As the world starts to transition into a “new normal” after the Covid-19 pandemic, it is time to look at how this impacts our workdays. According to a Gartner survey, 82% of companies are allowing their employees to partially work remotely. This hybrid work model is becoming popular as many employees are not willing to sacrifice their freedom of working from home. Although it is convenient for most, remote work has made an impact on the security of organizations. Phishing and ransomware have increased as people work on devices not protected by their organization’s security.
Although bringing willing employees back into the office will be beneficial for company culture, security leaders will now have to juggle managing security in-office along with remote work. As more organizations adapt to hybrid work, security will also have to adapt. Furthermore, transitioning to a hybrid environment also helps pave the path to digital transformation. Thus, the focus now is on ensuring that your hybrid workplace can stay secure.
Here are some aspects of hybrid work that require a focus on security and ways to make your hybrid work environment successful.
Where to Focus Security
Firstly, strong cloud security is essential for a successful hybrid work environment. Currently, Microsoft Azure, Amazon Web Services (AWS), and Google Cloud are the top cloud service providers. Service providers come with their own suite of security tools that cover the basics. However, when dealing with more complex cloud environments, organizations are more secure with third-party services.
With today’s cyber threats existing, your organization needs more security than ever. Using a third-party security consultant, like Bravo, is a must. Bravo can assess, harden, and future-proof your environment so you can stop threats before they happen. Therefore, you can make the most out of your cloud investment. For instance, Bravo helps customers navigate Microsoft Azure’s security services to maximize your security posture. To learn more about cloud security, read our blog partnered with AvePoint, Collaborate Securely in the Cloud.
By migrating to the cloud, you can optimize your time and resources to get things done more efficiently. Besides increased security, another benefit of the cloud is being able to pay as you go. As your organization grows, your cloud environment can as well. Collaborating with coworkers in the cloud is also now easier than ever. With Microsoft Teams’ new hybrid integrations, working remotely is no longer a disadvantage.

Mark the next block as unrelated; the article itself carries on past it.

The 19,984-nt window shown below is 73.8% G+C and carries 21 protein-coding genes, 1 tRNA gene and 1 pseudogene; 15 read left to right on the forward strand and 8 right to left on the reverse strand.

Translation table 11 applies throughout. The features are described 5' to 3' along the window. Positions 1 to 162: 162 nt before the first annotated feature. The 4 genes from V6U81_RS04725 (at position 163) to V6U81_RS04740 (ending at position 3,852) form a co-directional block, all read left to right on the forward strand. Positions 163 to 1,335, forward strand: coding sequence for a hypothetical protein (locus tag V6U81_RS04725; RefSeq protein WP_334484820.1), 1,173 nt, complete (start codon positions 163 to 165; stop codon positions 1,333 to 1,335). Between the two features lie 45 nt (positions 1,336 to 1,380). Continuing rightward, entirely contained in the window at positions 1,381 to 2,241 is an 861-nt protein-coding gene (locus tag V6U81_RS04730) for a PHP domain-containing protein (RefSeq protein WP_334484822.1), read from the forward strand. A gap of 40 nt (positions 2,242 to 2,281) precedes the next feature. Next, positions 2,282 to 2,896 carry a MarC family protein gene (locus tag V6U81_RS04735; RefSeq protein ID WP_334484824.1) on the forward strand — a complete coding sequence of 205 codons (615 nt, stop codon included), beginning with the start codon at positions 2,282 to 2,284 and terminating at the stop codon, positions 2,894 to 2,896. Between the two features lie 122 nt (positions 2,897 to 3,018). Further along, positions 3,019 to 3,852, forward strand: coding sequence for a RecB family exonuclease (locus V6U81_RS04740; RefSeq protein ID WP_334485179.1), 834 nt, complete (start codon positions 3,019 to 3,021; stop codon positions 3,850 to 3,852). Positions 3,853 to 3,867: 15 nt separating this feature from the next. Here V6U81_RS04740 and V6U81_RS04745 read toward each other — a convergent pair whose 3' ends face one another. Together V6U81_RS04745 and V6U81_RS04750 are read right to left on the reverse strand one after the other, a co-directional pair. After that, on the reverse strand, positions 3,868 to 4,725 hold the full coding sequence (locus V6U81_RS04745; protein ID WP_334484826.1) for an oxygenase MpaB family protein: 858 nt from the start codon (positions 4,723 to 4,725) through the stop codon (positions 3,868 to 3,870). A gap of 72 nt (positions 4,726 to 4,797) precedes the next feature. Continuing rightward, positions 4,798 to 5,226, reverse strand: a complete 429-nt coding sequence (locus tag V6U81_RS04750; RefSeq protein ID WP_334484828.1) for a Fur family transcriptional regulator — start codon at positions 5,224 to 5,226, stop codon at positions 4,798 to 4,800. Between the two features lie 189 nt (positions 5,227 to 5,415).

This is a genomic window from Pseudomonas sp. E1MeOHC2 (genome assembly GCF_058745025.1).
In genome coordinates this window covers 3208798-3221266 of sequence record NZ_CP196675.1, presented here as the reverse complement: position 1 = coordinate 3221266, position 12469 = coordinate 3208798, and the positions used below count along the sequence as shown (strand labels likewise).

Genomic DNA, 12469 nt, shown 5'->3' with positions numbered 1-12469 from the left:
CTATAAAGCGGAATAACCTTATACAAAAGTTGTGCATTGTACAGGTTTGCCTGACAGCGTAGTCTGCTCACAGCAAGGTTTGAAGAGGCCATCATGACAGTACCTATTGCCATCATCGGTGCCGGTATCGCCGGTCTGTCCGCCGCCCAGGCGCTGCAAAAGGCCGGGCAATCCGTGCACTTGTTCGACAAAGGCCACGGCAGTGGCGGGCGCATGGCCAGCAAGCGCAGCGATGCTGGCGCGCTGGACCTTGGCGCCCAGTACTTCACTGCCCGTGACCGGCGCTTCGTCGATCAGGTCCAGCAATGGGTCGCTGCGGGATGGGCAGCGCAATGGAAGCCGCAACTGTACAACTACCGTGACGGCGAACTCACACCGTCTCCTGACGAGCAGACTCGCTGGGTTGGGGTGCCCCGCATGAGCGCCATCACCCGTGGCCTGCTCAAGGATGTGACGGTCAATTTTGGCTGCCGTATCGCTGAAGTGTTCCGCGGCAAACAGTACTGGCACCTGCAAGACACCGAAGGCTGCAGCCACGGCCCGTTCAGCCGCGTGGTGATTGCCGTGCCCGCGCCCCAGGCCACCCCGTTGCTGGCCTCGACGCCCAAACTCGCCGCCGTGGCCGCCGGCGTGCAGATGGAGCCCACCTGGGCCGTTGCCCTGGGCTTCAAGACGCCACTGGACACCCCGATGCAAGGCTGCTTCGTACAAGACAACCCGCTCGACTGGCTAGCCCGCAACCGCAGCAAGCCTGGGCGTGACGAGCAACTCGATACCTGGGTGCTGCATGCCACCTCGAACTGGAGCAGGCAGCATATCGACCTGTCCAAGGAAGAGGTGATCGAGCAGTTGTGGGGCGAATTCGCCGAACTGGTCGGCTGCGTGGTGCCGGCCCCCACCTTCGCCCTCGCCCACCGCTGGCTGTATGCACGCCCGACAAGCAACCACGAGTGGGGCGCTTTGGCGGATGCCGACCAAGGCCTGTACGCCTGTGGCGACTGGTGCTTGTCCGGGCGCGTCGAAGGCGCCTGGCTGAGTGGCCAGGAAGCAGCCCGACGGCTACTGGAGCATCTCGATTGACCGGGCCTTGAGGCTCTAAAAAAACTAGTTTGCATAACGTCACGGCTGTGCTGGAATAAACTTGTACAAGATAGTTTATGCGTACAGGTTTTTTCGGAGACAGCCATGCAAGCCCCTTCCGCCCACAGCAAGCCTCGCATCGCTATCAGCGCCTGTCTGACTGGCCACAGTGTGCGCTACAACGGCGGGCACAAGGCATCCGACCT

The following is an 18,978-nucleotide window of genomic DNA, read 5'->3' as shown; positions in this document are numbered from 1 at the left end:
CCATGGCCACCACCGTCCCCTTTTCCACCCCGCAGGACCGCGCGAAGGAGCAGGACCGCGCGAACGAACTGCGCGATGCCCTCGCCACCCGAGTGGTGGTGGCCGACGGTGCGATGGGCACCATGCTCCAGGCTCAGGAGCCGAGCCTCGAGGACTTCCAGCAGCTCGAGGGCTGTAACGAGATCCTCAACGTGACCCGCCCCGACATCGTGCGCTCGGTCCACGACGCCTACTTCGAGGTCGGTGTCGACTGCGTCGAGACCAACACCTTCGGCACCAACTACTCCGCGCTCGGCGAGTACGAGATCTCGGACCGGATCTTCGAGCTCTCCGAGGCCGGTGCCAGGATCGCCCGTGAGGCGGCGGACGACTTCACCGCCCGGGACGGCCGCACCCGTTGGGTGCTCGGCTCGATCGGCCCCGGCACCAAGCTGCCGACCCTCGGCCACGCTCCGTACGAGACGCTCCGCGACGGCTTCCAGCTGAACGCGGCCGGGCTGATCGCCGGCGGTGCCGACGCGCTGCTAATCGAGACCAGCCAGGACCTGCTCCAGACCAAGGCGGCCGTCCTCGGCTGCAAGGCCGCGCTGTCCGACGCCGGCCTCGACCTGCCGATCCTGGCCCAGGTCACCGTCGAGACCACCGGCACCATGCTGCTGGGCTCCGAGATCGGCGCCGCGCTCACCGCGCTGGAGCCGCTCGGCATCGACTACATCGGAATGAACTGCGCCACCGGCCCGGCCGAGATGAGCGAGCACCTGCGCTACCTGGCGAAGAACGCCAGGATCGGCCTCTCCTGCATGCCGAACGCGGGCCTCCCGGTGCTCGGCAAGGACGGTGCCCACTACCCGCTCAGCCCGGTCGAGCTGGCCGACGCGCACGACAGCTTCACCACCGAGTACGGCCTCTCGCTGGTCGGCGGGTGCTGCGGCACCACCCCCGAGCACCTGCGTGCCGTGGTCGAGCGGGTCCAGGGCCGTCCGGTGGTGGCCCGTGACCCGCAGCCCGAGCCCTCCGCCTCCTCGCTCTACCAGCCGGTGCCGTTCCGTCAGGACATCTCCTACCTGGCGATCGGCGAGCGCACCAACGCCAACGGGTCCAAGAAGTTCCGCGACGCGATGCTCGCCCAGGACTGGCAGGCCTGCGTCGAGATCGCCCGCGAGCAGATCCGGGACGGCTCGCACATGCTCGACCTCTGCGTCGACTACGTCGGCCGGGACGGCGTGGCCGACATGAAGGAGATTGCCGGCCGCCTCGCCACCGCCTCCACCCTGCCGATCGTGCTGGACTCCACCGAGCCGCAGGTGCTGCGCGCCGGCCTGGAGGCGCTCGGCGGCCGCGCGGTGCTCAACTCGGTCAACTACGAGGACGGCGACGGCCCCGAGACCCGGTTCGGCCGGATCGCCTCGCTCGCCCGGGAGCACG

Still unsure about the cloud? Check out our blog, Migrate to the Cloud in 2022, for benefits and why you should make the switch now.
In a hybrid work environment, email is another great collaboration tool to keep everyone in the loop. But with over half of phishing attacks directly leading to ransomware, email security should be a priority for every organization. Have no fear! Security providers, like Bravo, can implement spam/phishing blockers to help keep your organization safe from attackers. A banner letting you know that a sender is outside of your organization can be a life saver in phishing attempts. There are also tools that automatically block an email from coming through and let you review it safely.
Although cybersecurity is extremely important for hybrid work, we cannot forget about dangerous in-person scenarios. Threats with access to the office can lead to threats online. Be sure that your organization is tracking visitors and keeping on-site data secure. The safety of locking doors and cabinets and logging out user credentials is still as important as ever.
How to Ensure Security
Zero Trust Security
Implementing Zero Trust security is practically a requirement for hybrid work environments. As the new “golden standard” of cybersecurity, it is essential to managing devices and users in various locations. Zero Trust’s motto of “Never trust, always verify” means that each user/device needs to be authenticated to grant access. Keep in mind that Zero Trust is not a tool your organization can buy and install. Instead, it is a mindset and collection of combined practices to create an impenetrable environment. Because of this, its implementation will look different for every organization.